Foods You Should Never Freeze

Lots of Eggs
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Freezing excess food seems like a great alternative to throwing it away, but some foods don't do as well in the freezer as others. Freezer burn isn't the only thing you need to watch; certain ingredients can totally break down and lose quality once frozen and thawed. These foods should never be stored in your freezer, but if you do, be mindful of how you use them.

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Leafy Greens

Lettuce Leaves
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Leafy greens contain a lot of water. When you freeze greens, that water expands and bursts the cell walls that maintain a leaf's structure, resulting in soggy and limp lettuce. If you have ever left a head of lettuce in the refrigerator for too long, you understand this concept. Use leftover leafy greens in main dish salads or stirred into soups and stews – just don't freeze them.

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Lots of Eggs
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Eggs cooked into popular and convenient breakfast casseroles are fine to freeze. However, don't try to freeze raw eggs in the shell. The egg will expand when frozen, which may cause the shell to crack, wasting food and leaving a mess in the freezer.

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As with other foods, if you freeze cheese you risk ruining the quality of the product – and cheese is often just too expensive to waste. Freezing can alter both the texture and taste of cheese, especially if it is soft, aged, or has air pockets. If you have a block of Parmesan or cheddar that you don't want to toss, go ahead and cube it or grate it, put it in a freezer safe bag, and save it for casseroles and soups (and don't forget to add the Parmesan rind to the soup for deeper flavor). If you have a quality hunk of Brie that you don't want to waste, it's best to go ahead and use it up now.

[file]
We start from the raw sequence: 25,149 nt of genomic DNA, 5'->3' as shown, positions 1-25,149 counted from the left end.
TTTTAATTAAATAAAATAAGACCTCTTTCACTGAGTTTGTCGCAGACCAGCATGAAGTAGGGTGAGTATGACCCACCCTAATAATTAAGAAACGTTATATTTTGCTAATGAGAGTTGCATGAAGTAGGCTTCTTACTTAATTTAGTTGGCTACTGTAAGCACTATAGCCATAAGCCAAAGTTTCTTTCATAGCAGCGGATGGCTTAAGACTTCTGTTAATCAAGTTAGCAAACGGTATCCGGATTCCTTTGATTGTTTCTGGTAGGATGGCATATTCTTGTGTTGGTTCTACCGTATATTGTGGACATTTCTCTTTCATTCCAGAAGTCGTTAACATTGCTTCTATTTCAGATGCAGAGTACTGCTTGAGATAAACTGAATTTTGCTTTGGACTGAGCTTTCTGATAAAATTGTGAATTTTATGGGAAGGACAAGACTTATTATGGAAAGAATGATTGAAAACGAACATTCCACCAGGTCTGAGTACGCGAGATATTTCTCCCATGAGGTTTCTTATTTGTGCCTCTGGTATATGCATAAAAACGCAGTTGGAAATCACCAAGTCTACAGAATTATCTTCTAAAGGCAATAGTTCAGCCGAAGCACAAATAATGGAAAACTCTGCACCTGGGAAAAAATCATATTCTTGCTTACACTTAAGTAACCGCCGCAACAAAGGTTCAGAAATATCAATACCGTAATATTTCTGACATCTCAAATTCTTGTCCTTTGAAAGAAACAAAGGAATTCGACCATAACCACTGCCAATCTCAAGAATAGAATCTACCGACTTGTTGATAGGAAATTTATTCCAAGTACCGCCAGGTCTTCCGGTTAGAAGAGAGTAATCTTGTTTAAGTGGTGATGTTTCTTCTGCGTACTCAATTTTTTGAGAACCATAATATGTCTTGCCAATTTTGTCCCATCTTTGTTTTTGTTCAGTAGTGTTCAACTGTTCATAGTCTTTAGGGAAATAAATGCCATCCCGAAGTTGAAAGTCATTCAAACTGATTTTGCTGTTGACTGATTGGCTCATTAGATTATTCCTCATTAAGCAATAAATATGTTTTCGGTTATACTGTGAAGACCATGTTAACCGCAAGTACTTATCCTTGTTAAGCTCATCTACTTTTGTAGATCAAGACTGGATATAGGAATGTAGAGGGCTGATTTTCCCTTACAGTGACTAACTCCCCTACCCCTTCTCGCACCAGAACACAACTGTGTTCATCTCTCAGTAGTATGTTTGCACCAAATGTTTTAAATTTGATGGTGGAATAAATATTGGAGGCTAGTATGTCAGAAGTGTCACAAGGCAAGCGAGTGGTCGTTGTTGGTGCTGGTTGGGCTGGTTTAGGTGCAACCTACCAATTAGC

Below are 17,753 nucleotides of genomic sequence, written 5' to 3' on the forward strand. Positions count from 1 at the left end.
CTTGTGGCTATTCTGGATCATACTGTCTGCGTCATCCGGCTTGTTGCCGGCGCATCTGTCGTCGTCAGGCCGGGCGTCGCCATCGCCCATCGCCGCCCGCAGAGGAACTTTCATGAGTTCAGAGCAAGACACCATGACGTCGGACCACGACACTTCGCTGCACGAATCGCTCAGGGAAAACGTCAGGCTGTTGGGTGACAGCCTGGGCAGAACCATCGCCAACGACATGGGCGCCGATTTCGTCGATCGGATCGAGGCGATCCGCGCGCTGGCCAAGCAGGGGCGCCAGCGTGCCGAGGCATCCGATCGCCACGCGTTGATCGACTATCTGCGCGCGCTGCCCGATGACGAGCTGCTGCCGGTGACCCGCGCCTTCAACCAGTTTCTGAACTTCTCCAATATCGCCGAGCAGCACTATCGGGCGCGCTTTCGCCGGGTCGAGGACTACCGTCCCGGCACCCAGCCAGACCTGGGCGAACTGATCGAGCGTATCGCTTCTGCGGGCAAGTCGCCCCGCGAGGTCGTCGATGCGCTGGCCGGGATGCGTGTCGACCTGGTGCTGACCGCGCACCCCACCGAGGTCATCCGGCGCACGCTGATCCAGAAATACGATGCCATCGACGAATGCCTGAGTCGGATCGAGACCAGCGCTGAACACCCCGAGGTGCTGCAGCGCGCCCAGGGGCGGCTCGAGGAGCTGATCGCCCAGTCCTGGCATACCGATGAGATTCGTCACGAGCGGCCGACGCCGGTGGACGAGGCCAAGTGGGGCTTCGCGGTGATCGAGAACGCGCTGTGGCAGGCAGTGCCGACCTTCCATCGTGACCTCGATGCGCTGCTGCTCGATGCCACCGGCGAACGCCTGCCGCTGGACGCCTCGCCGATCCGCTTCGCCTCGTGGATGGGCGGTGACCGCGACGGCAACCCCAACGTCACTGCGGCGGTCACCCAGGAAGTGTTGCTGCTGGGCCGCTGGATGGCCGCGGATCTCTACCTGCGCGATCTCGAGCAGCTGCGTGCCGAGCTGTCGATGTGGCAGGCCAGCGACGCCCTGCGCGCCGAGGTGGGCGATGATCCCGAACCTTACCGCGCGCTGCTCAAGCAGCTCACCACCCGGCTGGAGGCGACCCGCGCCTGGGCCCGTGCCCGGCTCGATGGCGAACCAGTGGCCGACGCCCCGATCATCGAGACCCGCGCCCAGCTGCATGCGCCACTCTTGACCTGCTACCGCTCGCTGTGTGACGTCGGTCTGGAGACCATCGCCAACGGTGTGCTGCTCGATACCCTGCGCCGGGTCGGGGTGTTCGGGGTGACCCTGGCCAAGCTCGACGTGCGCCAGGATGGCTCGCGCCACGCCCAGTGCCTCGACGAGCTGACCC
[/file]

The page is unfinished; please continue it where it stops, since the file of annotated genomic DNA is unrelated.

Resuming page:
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The creamy, buttery texture is one of the things we love most about an avocado, so don't ruin it by freezing the leftover half. It will become slimy, mushy, and incredibly unappealing. Bottom line: Don't freeze it. To properly store a leftover half of an avocado, coat the flesh with fresh lemon juice, wrap the avocado half in plastic wrap, and place in the fridge.

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Yes, you can freeze hummus – but only up to four months. Here's the trick: It takes a few hours to completely thaw, so don't freeze hummus in big batches. Instead, break it down into smaller portion sizes before freezing, and be sure to stir it well before using. Store-bought hummus also tends to do better in the freezer than homemade, as it contains preservatives that help maintain its quality during freezing and thawing.

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Sour Cream

Sour Cream
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If you plan to use it in cooking or baking, go ahead and freeze sour cream. But it is not recommended if you are going to top a baked potato or use it in a dip. Like a lot of dairy products, sour cream will separate when frozen and take on the lumpy consistency of cottage cheese. It's certainly safe to use, but thawed sour cream won't have the creamy texture you would expect from.

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If you freeze yogurt, a dairy product, it can separate and become watery and grainy when thawed. Even worse, the yogurt may acquire an acidic taste and some of the live, good-for-you bacterial cultures found in yogurt may be destroyed by the freezing process. It is still ok to eat, however, if the altered taste and texture don't bother you.